The Tyrians, however, though for the time taken by surprise, were not going to give up without a struggle the command of the sea. They came to the resolution to attack one of the blockading squadrons, and knowing, perhaps, the skill and prowess of their fellow Phœnicians, they determined that this one should be the contingent from Cyprus. Each harbour had been screened from view by sails spread across its mouth. Under cover of these, preparations were actively carried on in that which looked towards the north. The swiftest and strongest of the Tyrian ships, to the number of thirteen, were selected, and manned with the best sailors and soldiers that could be found in the city. Midday, when the Cyprian crews would be taking their noonday meal, and Alexander himself, if he followed his usual practice, would be resting in his tent, was fixed as the time for the attack. At midday, accordingly, the thirteen galleys issued from the harbour mouth, moving in single file and in deep silence, the crews rowing with muffled oars, and the officers giving their orders by gesture. They had come close on the blockading ships without being noticed, when a common signal was given, the crews shouted, and the rowers plied their oars with all the strength that they could muster. Some of the Cyprian ships had been almost deserted by their crews, others lay broadside to; few were in a position to make a vigorous resistance. Just at this moment, and long before his usual time for returning, Alexander came back from his tent, and saw the critical position of affairs. Prompt as ever, he manned a number of the Cyprian ships that were lying at the mole, and sent for help to the other squadron. The mouth of the northern harbour was promptly blockaded, so that no more ships could get out to help the attacking galleys, and these were soon assailed in the rear by a contingent from the blockading squadron on the south side. The fortune of the day was effectually restored, but some loss had already been sustained. Several of the Cyprian ships had been sunk, and their crews either drowned or taken prisoners. This had been the fate of the vessel of Androcles of Amathus. The prince himself was drowned, and Charondas had very nearly shared his fate. Weighed down by his armour, he could only just keep himself afloat by the help of a spar which he had seized. A Tyrian sailor who saw him in this situation was about to finish him with the blow of an oar, when an officer, seeing that the swimmer must be a man of some rank, interfered. The Theban was dragged on board, and, with some thirty or forty others, three of whom were Macedonians or Greeks, carried back into the city.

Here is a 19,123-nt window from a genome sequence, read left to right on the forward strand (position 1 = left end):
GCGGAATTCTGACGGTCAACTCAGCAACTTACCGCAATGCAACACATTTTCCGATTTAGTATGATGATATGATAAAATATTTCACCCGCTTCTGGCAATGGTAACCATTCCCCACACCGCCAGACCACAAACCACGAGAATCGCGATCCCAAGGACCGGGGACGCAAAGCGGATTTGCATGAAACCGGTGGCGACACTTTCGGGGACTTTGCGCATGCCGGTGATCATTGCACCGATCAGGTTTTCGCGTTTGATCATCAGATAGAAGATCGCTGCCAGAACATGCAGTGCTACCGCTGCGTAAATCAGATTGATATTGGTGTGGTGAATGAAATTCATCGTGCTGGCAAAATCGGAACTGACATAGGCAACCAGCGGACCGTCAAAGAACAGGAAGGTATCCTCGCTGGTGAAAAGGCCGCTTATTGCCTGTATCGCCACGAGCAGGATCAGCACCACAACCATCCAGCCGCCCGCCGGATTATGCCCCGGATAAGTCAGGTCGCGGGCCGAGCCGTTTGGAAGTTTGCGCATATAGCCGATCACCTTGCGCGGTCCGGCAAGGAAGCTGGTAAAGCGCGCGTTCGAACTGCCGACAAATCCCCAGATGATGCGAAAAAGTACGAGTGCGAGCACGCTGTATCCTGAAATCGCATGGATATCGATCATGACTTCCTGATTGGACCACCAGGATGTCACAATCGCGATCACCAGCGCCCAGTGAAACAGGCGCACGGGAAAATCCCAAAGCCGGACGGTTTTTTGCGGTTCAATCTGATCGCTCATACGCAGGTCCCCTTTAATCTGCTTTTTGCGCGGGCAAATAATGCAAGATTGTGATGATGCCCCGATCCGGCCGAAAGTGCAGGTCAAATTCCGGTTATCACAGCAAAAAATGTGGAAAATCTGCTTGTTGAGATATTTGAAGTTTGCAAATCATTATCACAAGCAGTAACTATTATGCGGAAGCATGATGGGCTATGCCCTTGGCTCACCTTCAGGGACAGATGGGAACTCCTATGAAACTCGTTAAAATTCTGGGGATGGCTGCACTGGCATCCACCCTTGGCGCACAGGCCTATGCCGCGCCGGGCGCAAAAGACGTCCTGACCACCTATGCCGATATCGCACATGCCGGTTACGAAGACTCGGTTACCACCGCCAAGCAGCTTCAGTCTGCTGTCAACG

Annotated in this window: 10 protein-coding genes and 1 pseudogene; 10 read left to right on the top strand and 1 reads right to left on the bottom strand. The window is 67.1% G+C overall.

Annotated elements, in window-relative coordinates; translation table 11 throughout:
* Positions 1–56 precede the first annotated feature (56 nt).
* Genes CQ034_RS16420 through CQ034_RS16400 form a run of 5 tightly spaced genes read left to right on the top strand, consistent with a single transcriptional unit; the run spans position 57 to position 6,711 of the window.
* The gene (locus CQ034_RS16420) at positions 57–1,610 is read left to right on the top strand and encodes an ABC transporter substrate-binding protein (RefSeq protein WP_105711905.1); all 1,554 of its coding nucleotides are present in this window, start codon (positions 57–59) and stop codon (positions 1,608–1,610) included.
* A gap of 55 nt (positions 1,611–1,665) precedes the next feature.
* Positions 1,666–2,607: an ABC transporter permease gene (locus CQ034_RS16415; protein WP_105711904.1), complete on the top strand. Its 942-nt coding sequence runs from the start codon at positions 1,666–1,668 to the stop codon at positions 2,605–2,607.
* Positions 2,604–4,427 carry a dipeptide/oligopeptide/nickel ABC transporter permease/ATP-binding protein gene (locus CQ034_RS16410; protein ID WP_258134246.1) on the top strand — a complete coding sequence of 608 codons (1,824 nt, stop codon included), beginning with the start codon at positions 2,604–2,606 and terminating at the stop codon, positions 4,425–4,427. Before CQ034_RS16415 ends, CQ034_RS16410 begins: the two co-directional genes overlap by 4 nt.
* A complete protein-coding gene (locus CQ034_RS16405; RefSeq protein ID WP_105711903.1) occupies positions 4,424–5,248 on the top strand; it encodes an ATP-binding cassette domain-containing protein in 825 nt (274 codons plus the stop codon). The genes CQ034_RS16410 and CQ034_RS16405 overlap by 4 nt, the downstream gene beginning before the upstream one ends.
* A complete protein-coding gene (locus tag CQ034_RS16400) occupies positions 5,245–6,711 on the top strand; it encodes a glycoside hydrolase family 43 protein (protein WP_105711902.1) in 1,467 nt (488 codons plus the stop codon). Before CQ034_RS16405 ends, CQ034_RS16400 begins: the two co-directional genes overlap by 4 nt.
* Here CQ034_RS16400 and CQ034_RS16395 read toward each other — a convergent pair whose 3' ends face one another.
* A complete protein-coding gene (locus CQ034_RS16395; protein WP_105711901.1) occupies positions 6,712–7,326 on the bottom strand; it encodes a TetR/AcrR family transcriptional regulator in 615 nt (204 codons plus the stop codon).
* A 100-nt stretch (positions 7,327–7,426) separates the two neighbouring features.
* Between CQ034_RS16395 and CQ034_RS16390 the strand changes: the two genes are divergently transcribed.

When the losses of the day were reckoned up the first impression was that Charondas had shared the fate of his captain. Later in the evening the real truth was known. A Cypriote sailor, one of the crew of the lost ship, had seen what had happened. He was supporting himself in the water by holding on to a mass of broken timber, and, luckily for himself, had not been observed. Two or three hours later he had been picked up by a friendly vessel, but in such a state of exhaustion that he could give no account of himself. It was not till late in the night that he recovered his senses. Charidemus, who had refused to give up hope, was called to hear the man's story, and satisfied himself that it was true. But he could not be sure that his friend had not better have been drowned than been taken as a prisoner into Tyre.